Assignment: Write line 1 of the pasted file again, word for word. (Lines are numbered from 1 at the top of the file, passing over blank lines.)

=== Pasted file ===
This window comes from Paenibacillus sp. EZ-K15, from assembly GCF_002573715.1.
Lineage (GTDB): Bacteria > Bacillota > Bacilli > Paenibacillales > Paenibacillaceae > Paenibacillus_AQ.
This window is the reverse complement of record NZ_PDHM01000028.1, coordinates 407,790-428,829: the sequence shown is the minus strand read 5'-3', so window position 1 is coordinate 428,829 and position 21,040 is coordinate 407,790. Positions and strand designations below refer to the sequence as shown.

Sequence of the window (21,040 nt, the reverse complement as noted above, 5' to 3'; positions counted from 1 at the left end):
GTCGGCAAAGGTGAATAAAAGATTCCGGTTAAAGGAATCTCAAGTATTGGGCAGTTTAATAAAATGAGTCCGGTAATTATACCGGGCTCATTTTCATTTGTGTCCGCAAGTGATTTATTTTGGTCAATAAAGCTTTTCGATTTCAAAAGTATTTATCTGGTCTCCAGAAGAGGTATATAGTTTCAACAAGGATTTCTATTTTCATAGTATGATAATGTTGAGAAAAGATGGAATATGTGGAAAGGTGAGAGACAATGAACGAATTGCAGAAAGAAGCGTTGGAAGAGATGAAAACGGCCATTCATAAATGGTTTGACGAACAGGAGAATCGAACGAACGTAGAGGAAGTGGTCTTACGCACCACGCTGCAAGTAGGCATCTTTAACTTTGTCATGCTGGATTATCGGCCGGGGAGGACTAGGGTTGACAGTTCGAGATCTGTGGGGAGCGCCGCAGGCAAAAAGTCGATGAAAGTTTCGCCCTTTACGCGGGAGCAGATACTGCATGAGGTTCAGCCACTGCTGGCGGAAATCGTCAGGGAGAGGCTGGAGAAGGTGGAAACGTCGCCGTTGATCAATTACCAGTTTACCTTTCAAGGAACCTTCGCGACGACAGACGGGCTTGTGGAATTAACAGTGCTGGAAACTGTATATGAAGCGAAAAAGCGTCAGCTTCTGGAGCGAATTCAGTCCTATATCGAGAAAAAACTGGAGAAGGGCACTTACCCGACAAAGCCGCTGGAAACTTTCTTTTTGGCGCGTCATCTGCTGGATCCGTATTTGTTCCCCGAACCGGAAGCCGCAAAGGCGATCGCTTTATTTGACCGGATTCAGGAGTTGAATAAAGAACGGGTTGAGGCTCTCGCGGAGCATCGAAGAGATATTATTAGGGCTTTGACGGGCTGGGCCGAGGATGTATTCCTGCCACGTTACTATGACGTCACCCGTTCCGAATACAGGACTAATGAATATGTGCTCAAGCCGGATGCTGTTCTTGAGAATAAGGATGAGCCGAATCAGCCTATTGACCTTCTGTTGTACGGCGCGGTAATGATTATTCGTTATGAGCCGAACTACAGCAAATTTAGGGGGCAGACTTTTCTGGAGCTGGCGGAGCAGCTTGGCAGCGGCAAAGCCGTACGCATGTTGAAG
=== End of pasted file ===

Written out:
This window comes from Paenibacillus sp. EZ-K15, from assembly GCF_002573715.1.